While the storylines with House Bolton in the North and Sansa Stark in the Vale of Arryn are related in the novels, the TV series made a major condensation in Season 5 by having Sansa marry Ramsay Bolton, in episode 6 "Unbowed, Unbent, Unbroken". In the novels, Sansa never even meets the Boltons - she stays in the Vale and is planning to marry Robert Arryn's cousin and heir Harrold Hardyng, in order to rally the Vale against the Boltons, while Ramsay marries Jeyne Poole, an old friend of Sansa's who was taken prisoner, brutalized and passed off as Arya.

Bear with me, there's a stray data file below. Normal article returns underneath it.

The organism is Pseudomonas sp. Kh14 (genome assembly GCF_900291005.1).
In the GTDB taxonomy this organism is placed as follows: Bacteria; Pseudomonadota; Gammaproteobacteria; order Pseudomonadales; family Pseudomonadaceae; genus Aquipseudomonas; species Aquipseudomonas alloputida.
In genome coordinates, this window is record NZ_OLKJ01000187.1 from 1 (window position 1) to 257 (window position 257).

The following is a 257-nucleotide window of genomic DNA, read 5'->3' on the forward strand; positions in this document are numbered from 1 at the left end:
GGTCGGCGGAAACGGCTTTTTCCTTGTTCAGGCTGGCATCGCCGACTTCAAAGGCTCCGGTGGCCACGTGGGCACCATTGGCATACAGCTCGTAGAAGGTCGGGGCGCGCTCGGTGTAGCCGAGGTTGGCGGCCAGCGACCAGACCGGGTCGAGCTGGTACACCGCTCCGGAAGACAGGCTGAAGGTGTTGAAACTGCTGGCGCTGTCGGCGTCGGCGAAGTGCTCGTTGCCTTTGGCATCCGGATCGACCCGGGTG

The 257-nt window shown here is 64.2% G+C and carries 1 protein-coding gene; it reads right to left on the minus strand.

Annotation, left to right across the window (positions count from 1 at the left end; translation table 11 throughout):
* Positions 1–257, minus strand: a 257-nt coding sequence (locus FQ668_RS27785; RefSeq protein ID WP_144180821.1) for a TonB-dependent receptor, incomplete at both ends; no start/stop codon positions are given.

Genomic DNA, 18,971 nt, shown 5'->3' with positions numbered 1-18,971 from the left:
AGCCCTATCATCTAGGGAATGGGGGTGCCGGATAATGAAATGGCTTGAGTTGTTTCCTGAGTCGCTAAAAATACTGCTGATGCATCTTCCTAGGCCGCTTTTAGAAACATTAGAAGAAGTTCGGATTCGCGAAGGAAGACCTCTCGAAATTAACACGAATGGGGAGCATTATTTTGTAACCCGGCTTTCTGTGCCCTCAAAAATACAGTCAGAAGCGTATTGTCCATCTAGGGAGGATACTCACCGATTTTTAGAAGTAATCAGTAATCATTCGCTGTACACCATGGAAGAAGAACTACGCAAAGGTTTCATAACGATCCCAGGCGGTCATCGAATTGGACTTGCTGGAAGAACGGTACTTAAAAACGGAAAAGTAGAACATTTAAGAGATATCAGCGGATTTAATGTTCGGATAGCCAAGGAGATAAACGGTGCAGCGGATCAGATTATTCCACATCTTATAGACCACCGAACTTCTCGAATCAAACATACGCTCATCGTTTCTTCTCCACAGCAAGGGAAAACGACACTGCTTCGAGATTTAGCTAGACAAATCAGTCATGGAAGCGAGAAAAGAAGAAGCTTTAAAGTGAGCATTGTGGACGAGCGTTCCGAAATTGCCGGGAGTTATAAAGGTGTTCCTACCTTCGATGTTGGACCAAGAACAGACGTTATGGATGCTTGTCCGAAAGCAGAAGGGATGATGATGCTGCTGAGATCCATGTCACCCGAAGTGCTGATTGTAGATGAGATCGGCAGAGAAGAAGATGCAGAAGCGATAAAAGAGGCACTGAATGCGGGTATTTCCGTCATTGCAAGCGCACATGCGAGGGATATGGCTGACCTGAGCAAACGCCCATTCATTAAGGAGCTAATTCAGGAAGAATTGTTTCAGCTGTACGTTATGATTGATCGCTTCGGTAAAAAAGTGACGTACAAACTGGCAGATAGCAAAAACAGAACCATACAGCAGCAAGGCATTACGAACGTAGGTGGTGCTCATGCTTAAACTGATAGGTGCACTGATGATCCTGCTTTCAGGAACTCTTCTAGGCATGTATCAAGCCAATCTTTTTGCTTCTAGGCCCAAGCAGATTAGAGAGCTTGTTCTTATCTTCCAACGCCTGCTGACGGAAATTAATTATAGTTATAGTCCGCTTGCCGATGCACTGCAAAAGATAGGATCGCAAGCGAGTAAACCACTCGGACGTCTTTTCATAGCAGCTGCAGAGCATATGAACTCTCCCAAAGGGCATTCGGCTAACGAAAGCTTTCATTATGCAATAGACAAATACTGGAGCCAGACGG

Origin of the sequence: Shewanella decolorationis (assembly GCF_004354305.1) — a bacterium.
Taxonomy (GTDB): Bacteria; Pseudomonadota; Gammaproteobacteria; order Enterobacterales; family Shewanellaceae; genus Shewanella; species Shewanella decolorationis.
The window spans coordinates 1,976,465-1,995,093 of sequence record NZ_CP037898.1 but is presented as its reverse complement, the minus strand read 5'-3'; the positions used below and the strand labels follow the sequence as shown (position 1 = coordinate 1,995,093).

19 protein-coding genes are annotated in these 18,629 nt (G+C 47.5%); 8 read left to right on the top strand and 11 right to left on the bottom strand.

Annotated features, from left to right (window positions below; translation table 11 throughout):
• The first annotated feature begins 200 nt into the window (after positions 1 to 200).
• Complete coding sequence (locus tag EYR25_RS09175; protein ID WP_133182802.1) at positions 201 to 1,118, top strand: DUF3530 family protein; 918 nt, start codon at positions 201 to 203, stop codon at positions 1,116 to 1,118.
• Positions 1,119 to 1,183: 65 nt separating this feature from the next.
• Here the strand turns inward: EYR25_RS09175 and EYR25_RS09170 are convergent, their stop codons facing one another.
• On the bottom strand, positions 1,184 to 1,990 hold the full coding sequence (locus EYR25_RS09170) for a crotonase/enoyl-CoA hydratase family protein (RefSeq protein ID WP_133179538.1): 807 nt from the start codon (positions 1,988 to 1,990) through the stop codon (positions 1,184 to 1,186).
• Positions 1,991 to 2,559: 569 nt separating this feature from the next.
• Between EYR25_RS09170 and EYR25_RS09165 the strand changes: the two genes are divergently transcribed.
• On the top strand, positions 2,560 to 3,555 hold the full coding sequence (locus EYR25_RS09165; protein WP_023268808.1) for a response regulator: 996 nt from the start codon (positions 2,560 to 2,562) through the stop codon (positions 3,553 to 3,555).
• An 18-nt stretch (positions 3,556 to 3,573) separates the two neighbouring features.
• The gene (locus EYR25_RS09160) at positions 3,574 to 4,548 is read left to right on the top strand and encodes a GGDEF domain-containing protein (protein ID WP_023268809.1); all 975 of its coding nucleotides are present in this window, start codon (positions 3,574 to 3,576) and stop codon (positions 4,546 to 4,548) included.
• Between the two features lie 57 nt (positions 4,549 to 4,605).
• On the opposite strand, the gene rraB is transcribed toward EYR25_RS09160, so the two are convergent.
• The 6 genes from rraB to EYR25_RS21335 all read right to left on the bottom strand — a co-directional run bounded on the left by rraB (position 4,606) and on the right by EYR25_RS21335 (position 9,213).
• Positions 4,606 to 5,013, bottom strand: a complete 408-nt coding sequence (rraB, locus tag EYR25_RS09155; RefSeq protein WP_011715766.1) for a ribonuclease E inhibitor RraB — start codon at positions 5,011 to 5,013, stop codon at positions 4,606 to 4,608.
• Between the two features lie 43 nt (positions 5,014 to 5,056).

Ramsay's treatment of his bride was quite toned down compared to the novels, in which he tortures Jeyne in several violent and sadistic ways, bizarre even by his own standards. Ramsay makes Reek "warm up" Jeyne by performing oral sex on her, to humiliate them both (threatening to cut out Reek's tongue if he doesn't). Among his other torments (not fully revealed), it is implied that Ramsay forced Jeyne to have sex with one of his hunting dogs for his own sick amusement, threatening to cut off her feet one at a time if she didn't. Jeyne is left a horrified shell weeping uncontrollably, the sound of her sobs filling the halls of Winterfell, to the consternation of Northern lords who came to the wedding feast. When Ramsay marries Sansa in the TV version there are no other Northern lords present as guests (such as House Manderly), leaving out the point from the novels' that Ramsay's shocking treatment of his new wife is angering many of the major Northern lords in attendance, who were previously willing to submit to the Boltons for the time being.